To releasably lock the arm 14 in one of its intermediate, or its fully upright position, there is provided a locking arrangement which includes a transverse segment 46 of the wire which extends between the legs 37, 38 of the cross bar, and a spring biased catch 48 carried by the upper surface of the mounting block. The catch comprises a flexible spring steel member or the like, and includes a number of locking shoulders 49. The wire segment 46 thus acts as a latching member which is adapted to lock behind one of the shoulders 49 when the cross bar 36 and arm 14 are pivoted into one of the intermediate or fully upright positions. To release the inter-engagement, the physician merely presses downwardly on the catch 48 to separate the locking shoulders 49 from the wire segment 46, and permit the cross bar to pivot rearwardly.
The manner in which the apparatus 10 is utilized may be best described with reference to FIGS. 5 and 6. In this regard, it will be understood that the apparatus 10 is normally used in association with a conventional speculum, which has not been shown in the drawings for clarity of illustration.
Initially, the orientation of the uterus 50 is determined by the physician by a pelvic examination. As seen in FIG. 5, the uterus 50 is shown in the retroverted position, in which event the apparatus 10 is inverted so that the manipulating arm 14 may be inserted into the uterine cavity 51 with the curvature of the arm 14 substantially following the natural curvature of the cavity 51. In this regard, it will be noted that the shield 16 serves to limit the extent to which the arm 14 may be inserted into the cavity, and further serves to protect the cervix from contact with the pivotal interconnection between the rod 12 and arm 14.
After insertion, the apparatus 10 is rotated by the physician to lift the uterus slightly, and the forward arm 14 is then pivoted by pulling the upper portion of the cross bar 36 rearwardly. The latching member 46 freely slides downwardly over the shoulders 49 of the catch 48, and is automatically engaged by the most rearward shoulder. The uterus is thereby lifted to the desired anterior position as shown in FIG. 6 to lift and expose the fallopian tubes 52, and the arm 14 is automatically locked in its upright position by the catch 48.
To retain the apparatus and uterus in the desired position as seen in FIG. 6, a conventional tenaculum 54 is positioned to grip to anterior lip of the cervix, with the latching or toothed portion 55 of the tenaculum extending through the open ring 40. In this regard, tenacula of this type come in a variety of sizes and lengths, and one is chosen which will properly mate with the apparatus so that the latching portion 55 may be received through the open ring 40. Thus the ring 40 serves to releasably attach the apparatus 10 to the tenaculum, and thereby assures that the apparatus may be retained in its operative position within the uterine cavity 51. More particularly, the tenaculum 54 is attached to the anterior lip of the cervix, and the apparatus 10 is attached to the tenaculum 54, thereby precluding withdrawal of the apparatus from the uterine cavity. Since pivotal movement of the forward arm 14 is also precluded by the catch 48, the proper positioning of the uterus 50 is assured during the remaining portion of the operative procedure.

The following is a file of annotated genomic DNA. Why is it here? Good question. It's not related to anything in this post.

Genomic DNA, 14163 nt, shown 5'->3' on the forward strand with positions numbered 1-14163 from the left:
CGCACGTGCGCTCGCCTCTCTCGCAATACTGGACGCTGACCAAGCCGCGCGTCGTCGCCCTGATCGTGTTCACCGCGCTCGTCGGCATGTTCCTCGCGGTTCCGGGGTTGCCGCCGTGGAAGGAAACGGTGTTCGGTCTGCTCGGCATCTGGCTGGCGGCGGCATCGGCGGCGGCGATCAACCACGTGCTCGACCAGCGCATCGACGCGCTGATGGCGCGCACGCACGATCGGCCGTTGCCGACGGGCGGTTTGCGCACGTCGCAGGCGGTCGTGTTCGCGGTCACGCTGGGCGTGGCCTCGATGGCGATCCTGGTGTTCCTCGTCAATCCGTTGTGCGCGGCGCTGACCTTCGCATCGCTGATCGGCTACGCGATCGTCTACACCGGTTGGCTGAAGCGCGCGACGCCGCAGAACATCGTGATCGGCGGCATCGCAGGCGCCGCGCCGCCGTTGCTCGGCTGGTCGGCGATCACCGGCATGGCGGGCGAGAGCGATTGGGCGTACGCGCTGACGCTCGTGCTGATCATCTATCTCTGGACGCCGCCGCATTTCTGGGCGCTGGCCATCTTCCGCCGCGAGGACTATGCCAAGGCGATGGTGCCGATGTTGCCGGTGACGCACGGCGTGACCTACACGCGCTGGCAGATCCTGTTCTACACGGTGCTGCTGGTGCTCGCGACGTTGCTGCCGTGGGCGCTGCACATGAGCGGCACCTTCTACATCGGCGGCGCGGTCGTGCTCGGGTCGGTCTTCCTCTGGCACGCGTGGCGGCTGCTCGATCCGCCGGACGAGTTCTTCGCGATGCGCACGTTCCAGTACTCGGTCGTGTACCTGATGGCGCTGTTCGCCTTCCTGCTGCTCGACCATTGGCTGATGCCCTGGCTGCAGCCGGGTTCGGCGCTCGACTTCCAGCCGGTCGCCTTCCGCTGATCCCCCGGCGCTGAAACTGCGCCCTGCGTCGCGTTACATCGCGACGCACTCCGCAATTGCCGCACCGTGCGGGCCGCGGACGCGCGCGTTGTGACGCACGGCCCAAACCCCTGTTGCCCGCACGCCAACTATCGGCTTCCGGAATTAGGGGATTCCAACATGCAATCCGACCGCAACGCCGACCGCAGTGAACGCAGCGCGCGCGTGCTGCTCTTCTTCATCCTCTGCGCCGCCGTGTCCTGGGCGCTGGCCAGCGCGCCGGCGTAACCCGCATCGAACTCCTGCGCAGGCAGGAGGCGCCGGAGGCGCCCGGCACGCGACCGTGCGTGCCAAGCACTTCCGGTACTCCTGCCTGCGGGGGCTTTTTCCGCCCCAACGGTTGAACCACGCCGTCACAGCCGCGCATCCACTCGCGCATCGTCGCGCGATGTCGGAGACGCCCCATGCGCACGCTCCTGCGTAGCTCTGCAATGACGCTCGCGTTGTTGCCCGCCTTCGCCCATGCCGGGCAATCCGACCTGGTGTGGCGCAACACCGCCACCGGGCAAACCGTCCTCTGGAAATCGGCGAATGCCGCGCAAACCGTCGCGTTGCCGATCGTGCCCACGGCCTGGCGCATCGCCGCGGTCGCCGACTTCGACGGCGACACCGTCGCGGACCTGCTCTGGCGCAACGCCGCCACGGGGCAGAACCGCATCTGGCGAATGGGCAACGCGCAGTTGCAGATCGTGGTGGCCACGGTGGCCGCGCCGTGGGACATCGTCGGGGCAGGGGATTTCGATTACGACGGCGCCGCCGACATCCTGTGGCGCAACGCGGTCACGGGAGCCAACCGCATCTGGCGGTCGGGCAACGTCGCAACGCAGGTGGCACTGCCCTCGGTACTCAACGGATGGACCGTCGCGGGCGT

In order to further assure retention of the apparatus 10 and uterus in the desired position, a second tenaculum (not shown) may be attached to the posterior lip of the cervix, with the latching portion thereof extending through the lower open ring 41. In this case, two tenacula would concurrently engage the cervix, with each being releasably secured to the apparatus 10. Here again, the size of the second tenaculum will be chosen so as to properly mate with the lower open ring 41.
As noted above, certain procedures involve the injection of a dye into the uterine canal. The apparatus 10 of the present invention is adapted to perform this function, with the dye entering through the entry port at the connector 27, passing through the rod 12, and exiting through the exit port 23 at the remote free end of the arm 14.
As a further aspect of the present invention, it will be seen that the apparatus 10 is able to minimize trauma to the uterus by employing multiple points of contact and stress. In particular, the multiple actions of gripping the anterior lip of the cervix, gripping the posterior lip where a second tenaculum is employed, and applying pressure inside the uterine cavity by the arm 14, serve to reposition the uterus without significant trauma.
The apparatus 10 is preferably fabricated entirely from suitable metallic materials, such as stainless steel, to permit the entire apparatus to be easily sterilized by autoclaving.
In the drawings and specification, there has been set forth a preferred embodiment of the invention, and although specific terms are employed, they are used in a generic and descriptive sense only and not for purposes of limitation.
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|U.S. Classification||606/119, 128/DIG.26, 606/191|
|International Classification||A61B17/42, A61B18/14, A61B17/28, A61B18/16|
|Cooperative Classification||Y10S128/26, A61B17/4241, A61B2017/4233, A61B18/1485, A61B2017/2927, A61B18/16|
|European Classification||A61B18/16, A61B18/14S, A61B17/42M|